One in four Republicans won’t vote for either Democrat or remain undecided. Still, the survey found Sanchez leads Harris among likely Republican voters by a narrow margin of 32% to 27%.
Sanchez for months has been courting Republicans and moderates, emphasizing her expertise on national defense and global threats as a member of the House Armed Services and Homeland Security committees, and at the same time has tried to paint Harris as a far-left liberal favored by the San Francisco Democratic establishment.
Along with support from Democratic colleagues in Congress, Sanchez has touted endorsements from well-known Southern California Republicans Richard Riordan, the former mayor of Los Angeles, and former Rep. Howard “Buck” McKeon of Santa Clarita.
That helped tip the scale for Republican Richard Ogan of Oceanside. Ogan, a Trump supporter who took part in the survey, said he struggled to decide.
“I’ve heard Sanchez before and I just like her better,” said Ogan, 83, a retired electrical engineer who worked for the U.S. Navy.
Still, Sanchez’s lead among Republicans might not pay great dividends, said pollster Randy Gutermuth of American Viewpoint, the Republican polling firm that jointly conducted the survey. He expects to see a “massive drop off” of GOP voters casting ballots in the Senate race after they check a box in the presidential race.
Democrats still rule the West, at least in California, with an 18% advantage over the GOP when it comes to registered voters. And likely Democratic voters favor Harris over Sanchez by more than a 2-1 margin, the poll showed.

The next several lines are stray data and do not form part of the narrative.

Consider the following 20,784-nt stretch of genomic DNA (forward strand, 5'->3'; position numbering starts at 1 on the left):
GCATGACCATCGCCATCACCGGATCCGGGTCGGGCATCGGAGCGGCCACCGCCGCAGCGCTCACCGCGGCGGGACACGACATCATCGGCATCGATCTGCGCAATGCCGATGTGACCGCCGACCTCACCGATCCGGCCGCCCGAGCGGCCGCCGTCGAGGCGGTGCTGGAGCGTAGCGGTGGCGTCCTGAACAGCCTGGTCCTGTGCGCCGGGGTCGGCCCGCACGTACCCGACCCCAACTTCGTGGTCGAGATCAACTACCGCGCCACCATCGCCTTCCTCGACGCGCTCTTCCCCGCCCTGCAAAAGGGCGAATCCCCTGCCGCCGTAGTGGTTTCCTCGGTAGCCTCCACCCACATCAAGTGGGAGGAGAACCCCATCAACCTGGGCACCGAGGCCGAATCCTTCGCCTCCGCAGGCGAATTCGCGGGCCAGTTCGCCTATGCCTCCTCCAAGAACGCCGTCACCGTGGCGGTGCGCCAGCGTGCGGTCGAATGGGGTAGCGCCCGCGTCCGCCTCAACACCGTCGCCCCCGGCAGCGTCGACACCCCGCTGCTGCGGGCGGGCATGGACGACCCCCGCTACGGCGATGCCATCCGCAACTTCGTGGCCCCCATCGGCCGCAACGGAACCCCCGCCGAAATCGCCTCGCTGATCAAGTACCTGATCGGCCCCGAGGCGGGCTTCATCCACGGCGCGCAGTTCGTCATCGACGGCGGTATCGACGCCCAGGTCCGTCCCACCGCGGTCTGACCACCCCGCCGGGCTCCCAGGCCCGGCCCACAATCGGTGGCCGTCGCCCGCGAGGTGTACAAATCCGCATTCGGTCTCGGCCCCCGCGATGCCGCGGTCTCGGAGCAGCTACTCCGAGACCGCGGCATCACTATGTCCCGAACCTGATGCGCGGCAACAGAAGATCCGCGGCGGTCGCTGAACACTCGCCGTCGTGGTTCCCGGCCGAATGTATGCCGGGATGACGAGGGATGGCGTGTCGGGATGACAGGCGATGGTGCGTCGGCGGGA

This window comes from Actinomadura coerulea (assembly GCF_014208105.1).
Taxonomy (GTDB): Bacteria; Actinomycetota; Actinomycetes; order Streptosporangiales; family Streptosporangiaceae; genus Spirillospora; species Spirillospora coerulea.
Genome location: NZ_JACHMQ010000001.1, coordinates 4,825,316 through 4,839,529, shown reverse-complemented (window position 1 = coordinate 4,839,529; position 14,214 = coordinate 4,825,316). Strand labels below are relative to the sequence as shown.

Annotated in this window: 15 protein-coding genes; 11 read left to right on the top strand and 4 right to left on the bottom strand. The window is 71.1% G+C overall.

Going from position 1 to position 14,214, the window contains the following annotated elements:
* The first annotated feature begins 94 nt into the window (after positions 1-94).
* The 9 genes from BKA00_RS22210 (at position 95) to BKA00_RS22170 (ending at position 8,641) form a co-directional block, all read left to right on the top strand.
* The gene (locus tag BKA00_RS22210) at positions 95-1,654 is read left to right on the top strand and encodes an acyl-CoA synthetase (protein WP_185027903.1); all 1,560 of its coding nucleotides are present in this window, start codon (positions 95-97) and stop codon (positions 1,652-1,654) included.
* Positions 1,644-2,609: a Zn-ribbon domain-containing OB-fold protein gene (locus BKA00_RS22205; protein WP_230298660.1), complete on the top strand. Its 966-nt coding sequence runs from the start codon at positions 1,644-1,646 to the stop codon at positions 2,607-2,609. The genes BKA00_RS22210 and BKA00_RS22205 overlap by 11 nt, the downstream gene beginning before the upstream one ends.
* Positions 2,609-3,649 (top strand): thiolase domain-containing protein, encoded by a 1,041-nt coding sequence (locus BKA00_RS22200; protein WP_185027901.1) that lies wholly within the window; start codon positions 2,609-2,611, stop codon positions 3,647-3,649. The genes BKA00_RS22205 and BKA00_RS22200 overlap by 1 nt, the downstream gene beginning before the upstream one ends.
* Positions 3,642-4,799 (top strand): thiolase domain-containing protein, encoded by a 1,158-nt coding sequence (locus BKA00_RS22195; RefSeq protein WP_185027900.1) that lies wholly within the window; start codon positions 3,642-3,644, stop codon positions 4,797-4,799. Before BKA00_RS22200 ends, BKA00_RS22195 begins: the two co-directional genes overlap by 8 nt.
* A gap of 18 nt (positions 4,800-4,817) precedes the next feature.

Harneet Sawhney, a dentist from Irvine, said her decision to vote for Harris was influenced greatly by Obama’s endorsement. Harris also has collected endorsements from most of California’s top Democratic leaders, including the governor, Boxer and Sen. Dianne Feinstein.
Sawhney, a U.S. citizen who was born in India, said Harris’ support of the Indian-American community also helped make her decision easier. She is the daughter of immigrants from Jamaica and India.
“I think she would be a good fit … and I saw the president of America was supporting her,” said Sawhney, 26.
Harris lead among both men and women, and among all age groups except voters between the ages of 18 and 39.
Sanchez has a slight edge among voters in the Central Valley and California’s central coast. But Harris dominates in Los Angeles County and the San Francisco Bay Area, which, combined, are home to more than 40% of California’s electorate.
Democratic political consultant Doug Herman said he doesn’t see any path to victory for Sanchez, no matter what type of patchwork coalition of support she may stitch together. The most effective strategy to have in a statewide race in solidly blue California is “to be the best Democrat,” he said.
The survey of 1,500 registered voters was conducted for USC Dornsife and the Los Angeles Times by Greenberg Quinlan Rosner Research and American Viewpoint. The survey was conducted by telephone in English and Spanish from Oct. 22-30. The results for the U.S. Senate race are based on responses from 697 likely voters and the margin of sampling error was plus or minus 3.7 percentage points.